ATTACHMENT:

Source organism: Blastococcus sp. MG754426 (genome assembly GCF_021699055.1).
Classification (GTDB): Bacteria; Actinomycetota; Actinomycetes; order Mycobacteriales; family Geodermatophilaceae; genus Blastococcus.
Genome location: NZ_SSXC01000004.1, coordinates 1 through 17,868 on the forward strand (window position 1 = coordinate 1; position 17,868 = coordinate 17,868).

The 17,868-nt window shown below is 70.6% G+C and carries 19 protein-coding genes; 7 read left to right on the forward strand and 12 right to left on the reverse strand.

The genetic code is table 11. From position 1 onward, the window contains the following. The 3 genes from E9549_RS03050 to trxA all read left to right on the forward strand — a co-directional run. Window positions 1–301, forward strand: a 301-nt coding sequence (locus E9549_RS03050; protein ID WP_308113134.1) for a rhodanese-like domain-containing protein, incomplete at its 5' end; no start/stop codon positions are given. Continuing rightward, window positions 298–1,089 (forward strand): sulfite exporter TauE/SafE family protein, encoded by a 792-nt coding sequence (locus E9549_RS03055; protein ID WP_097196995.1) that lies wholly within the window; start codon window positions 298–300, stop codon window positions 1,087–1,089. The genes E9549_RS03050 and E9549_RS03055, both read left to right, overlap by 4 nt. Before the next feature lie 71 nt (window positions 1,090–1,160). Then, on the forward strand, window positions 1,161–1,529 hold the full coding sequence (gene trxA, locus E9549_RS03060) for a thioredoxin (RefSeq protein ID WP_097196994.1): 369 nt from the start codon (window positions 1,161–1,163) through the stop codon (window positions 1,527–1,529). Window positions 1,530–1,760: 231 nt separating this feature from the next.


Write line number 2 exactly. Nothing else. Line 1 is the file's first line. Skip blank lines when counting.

Classification (GTDB): Bacteria; Actinomycetota; Actinomycetes; order Mycobacteriales; family Geodermatophilaceae; genus Blastococcus.